Wednesday, April 16, 2008

Abstract Nº61

Wanted to post this fragment of Thoreau:



[...]

Is't then too late the damage to repair?
Distance, forsooth, from my weak grasp hath reft
The empty husk, and clutched the useless tare,
But in my hands the wheat and kernel left.

If I but love that virtue which he is,
Though it be scented in the morning air,
Still shall we be truest acquaintances,
Nor mortals know a sympathy more rare.

Friendship is evanescent in every man's experience, and remembered like heat lightning in past summers. Fair and flitting like a summer cloud; -there is always some vapor in the air, no matter how long the drought; there are even April showers. Surely from time to time, for its vestiges never depart, it floats through our atmosphere. It takes place, like vegetation in so many materials, because there is such a law, but always without permanent form, though ancient and familiar as the sun and moon, and as sure to come again.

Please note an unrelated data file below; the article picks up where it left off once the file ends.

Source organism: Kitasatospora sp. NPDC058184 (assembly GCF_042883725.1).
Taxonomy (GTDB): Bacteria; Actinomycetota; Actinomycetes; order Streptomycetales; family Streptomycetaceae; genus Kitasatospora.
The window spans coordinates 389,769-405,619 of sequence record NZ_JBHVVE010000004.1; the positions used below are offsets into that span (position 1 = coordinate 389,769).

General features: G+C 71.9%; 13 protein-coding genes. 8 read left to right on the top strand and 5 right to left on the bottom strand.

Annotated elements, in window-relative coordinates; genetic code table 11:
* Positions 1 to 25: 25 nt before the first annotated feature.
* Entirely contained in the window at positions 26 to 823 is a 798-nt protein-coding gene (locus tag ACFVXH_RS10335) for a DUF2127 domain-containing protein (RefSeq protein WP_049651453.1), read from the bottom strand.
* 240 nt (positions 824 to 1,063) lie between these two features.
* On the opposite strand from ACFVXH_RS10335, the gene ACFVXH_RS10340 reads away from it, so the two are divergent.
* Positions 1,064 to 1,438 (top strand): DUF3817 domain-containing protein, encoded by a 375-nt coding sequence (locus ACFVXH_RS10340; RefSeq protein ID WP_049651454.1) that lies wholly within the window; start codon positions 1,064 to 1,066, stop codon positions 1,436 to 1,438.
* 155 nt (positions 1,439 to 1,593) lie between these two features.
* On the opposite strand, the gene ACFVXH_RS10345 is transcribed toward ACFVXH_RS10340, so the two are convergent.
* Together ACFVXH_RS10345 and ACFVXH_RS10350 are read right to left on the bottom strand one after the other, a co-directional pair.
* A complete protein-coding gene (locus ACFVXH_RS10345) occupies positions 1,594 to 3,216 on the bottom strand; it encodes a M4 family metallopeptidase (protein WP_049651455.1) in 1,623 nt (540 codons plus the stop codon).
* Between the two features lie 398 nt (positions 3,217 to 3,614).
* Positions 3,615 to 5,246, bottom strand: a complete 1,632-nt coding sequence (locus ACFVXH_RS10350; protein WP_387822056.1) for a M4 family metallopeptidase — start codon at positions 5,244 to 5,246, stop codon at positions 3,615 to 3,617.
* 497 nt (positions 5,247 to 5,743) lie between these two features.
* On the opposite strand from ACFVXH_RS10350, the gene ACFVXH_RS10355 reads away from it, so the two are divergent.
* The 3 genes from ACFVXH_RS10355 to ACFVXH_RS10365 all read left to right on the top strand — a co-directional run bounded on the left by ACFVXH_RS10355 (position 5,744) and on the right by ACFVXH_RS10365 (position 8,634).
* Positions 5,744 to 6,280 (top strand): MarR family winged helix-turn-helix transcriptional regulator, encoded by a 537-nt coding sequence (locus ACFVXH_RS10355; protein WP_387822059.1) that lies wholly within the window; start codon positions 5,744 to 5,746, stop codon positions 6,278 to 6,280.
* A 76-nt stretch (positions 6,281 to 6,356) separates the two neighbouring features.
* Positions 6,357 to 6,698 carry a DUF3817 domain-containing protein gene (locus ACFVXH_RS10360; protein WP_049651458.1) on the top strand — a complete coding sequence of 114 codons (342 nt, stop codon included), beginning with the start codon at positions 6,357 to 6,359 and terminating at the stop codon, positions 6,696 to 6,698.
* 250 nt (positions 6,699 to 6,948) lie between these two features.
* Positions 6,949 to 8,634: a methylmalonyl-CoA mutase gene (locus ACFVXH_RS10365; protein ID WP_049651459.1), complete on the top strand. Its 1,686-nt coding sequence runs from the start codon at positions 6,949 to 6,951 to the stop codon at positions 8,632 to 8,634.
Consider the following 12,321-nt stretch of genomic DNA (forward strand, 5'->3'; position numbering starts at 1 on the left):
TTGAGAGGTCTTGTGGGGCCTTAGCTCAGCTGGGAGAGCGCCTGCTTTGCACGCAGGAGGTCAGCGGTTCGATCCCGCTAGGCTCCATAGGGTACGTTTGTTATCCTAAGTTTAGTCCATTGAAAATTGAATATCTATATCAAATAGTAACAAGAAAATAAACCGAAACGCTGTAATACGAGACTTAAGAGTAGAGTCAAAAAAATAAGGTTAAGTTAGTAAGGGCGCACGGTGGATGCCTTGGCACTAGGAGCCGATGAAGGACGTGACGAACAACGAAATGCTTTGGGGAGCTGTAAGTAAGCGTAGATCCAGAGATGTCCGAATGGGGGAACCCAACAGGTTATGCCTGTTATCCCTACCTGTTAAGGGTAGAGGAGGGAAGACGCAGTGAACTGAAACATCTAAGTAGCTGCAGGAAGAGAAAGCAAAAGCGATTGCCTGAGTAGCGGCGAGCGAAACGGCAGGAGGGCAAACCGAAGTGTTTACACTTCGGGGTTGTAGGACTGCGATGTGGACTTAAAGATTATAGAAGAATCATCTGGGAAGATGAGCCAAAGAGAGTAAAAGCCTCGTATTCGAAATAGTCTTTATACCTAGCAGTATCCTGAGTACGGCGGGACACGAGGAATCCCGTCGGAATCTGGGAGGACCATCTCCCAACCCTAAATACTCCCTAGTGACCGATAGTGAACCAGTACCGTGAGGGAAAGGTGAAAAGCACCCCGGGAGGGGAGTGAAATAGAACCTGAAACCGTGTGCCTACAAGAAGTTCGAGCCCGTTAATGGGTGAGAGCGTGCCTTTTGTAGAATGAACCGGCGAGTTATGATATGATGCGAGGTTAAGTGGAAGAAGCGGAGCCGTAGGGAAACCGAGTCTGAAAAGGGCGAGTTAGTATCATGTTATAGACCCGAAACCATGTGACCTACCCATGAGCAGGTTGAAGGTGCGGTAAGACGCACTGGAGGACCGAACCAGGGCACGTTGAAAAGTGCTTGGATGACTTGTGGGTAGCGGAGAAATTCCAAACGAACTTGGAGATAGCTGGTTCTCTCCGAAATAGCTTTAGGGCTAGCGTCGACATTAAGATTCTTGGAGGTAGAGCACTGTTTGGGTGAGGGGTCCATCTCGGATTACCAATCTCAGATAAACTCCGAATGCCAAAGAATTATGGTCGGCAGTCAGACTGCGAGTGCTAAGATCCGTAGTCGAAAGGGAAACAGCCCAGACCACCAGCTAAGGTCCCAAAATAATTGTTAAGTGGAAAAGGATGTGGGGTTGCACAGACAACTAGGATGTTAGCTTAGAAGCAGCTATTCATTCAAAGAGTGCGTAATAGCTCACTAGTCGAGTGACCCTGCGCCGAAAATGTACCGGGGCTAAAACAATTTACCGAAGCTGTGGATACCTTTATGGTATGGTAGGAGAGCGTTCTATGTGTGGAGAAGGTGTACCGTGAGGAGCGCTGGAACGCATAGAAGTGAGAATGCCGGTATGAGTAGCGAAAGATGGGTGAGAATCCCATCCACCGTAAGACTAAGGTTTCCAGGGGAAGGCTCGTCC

The heart is forever inexperienced.

[...]

Henry David Thoreau, (One of my favourite fragments of) "A Week on the Concord and Merrimack Rivers".

3 comments:

Dzeni said...

Lovely relaxing image. The colours and form work really well together.

Deb said...

I feel like I'm looking under a microscope. Lots of life forms! Nice work C.

runnerfrog said...

Thanks Dzeni, it is a great relief to know the I've created a relaxing image.

That's what I thought, Deb, exactly that, except for the last line :-P You're welcome.

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